Sanctions Go Mad as DWP Orders Man to Work for Free for Company that Sacked him.
Iain Duncan Smith’s grilling this week in the House of Commons should take this case of “you couldn’t make it: sanctions gone mad”.
The Guardian reports.
A man who was let go at the end of a temporary job has been ordered by the Department for Work and Pensions (DWP) to work for the same firm for six months without pay.
Electronics specialist John McArthur, now unemployed, says he is living off 16p tins of spaghetti and without heating after being sanctioned by a jobcentre for refusing to work unpaid for LAMH Recycle in Motherwell, a Scottish social enterprise.
He says he was happy to work for LAMH under the now-defunct future jobs fund for the minimum wage in 2010-2011, but refuses on principle to do the same job unpaid.
McArthur, 59, says he is surviving on a monthly pension of £149 after the DWP stopped his unemployment benefit until January as punishment for his refusal to go on the 26-week community work placement (CWP).
For almost three months, McArthur has spent two hours each weekday morning parading outside the plant wearing a placard reading: “Say no to slave labour”.
“It was simply a case of: ‘Go here, work for nothing and if you don’t we’ll stop your subsistence level benefit,’” he said.
McArthur, who says he has been applying for 50 jobs a week without joy, said the CWP programme was “entirely exploitative” and came at the “expense of poor people who’ve got absolutely no choice”. He added: “They [the government] deny it’s forced labour, that you can say no, but forced doesn’t always mean physical, it can be psychological or economic.
The Mothwerwell Times covers the story.
Mr McArthur (59), of Dalziel Tower, has been standing outside LAMH Recyling in Range Road with placards and leaflets for two hours every weekday morning for nearly three months.
He said his jobseeker’s allowance was stopped after he refused to take up an upaid six-month ‘community work placement’ at LAMH. Previously he worked there and was paid the minimum wage.
Mr McArthur is angry that the registered charity, which employs people to repair computers and recycle paper and cans, has signed up for the Government scheme.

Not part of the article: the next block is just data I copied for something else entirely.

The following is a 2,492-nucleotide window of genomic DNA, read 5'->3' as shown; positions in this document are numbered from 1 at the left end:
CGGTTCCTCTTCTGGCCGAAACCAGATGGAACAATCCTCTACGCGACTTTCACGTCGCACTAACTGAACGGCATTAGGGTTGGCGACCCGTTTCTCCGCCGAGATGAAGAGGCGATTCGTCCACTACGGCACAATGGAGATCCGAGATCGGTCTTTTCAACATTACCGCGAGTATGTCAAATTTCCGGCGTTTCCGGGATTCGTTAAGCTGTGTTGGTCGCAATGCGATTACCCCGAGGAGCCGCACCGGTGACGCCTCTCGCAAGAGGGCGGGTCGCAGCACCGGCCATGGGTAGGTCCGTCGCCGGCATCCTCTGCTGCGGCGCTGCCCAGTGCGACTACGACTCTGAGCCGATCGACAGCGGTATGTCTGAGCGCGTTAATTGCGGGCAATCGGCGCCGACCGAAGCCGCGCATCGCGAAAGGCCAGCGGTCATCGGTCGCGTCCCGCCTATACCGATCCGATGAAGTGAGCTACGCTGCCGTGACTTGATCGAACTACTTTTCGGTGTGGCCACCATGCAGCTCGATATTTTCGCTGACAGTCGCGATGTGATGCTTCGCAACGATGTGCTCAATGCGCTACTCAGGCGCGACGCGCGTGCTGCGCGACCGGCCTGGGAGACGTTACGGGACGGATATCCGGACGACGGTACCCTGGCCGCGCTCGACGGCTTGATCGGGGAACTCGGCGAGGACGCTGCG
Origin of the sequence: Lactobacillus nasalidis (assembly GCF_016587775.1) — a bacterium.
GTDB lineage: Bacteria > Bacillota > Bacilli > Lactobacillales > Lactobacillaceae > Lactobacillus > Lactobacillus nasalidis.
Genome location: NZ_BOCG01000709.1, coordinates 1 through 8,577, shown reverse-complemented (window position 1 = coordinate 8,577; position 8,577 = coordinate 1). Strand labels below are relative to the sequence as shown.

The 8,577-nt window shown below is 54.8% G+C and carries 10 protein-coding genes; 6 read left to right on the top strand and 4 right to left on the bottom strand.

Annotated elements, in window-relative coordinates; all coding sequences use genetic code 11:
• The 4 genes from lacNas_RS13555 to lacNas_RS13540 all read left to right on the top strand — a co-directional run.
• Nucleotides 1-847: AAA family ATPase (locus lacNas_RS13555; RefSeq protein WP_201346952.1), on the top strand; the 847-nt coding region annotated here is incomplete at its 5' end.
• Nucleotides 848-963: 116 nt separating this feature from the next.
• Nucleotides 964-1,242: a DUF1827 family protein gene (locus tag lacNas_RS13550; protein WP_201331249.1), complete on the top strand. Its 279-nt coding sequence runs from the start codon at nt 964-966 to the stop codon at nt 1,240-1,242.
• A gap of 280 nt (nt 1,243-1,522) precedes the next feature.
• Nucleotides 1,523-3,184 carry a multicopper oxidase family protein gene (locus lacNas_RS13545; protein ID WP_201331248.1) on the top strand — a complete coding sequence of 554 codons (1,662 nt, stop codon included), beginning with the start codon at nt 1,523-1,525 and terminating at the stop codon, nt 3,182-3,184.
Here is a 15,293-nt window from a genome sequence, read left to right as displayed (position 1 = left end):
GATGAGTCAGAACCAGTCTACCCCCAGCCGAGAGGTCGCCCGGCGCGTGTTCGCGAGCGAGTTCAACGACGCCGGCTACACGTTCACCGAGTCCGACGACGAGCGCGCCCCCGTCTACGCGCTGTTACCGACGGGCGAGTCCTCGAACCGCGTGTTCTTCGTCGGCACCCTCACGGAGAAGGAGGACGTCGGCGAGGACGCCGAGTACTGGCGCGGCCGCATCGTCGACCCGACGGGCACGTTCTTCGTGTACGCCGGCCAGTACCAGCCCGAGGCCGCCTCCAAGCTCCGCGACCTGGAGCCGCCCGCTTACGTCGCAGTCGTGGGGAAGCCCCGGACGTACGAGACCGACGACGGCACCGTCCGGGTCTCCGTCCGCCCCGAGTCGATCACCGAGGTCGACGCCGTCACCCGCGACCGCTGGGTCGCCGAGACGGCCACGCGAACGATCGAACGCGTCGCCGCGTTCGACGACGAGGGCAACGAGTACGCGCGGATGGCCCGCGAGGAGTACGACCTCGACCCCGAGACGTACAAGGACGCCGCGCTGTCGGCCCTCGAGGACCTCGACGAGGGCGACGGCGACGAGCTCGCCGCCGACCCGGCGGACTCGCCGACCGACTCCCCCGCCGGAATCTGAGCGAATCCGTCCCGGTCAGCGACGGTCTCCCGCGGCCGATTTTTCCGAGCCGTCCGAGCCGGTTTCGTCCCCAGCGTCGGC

And this which will concern the readers of Ipswich Unemployed Action very directly.
Last Wednesday, the DWP continued to battle the information commissioner and hostile court judgments ordering it to reveal where possibly hundreds of thousands of people are being sent to work without pay, sometimes for months at a time.
At the tribunal, the DWP argued that if the public knew exactly where people were being sent on placements political protests would increase, which was likely to lead to the collapse of several employment schemes and undermine the government’s economic interests.
The DWP confirmed some of the UK’s biggest charities, including the British Heart Foundation, Scope, Banardo’s, Sue Ryder, and Marie Curie had withdrawn from the CWP scheme, causing a significant loss of placements.
Giving evidence, senior civil servant Jennifer Bradley confirmed that numerous charities and businesses were receiving cash payments as an incentive to take on the unemployed.
She said several DWP schemes used mandatory unpaid work as a tool to help people but stressed that it was written into the terms that charities and businesses could not use people out of work to replace their paid workforce.
The DWP said it could not comment on individual cases but added that community work placements “help long-term unemployed people to gain work experience which increases their confidence, helps them to gain vital skills and crucially, improves their chances of getting a job.
“We are not naming the charities and community groups involved in the scheme in order to protect them from those who seem intent on stopping us helping people into work.”
At least some people are around to try to unearth these scandals.
We hear individual reports of people on these schemes.
People are often very reluctant to make their experiences public.
Let’s end the secrecy!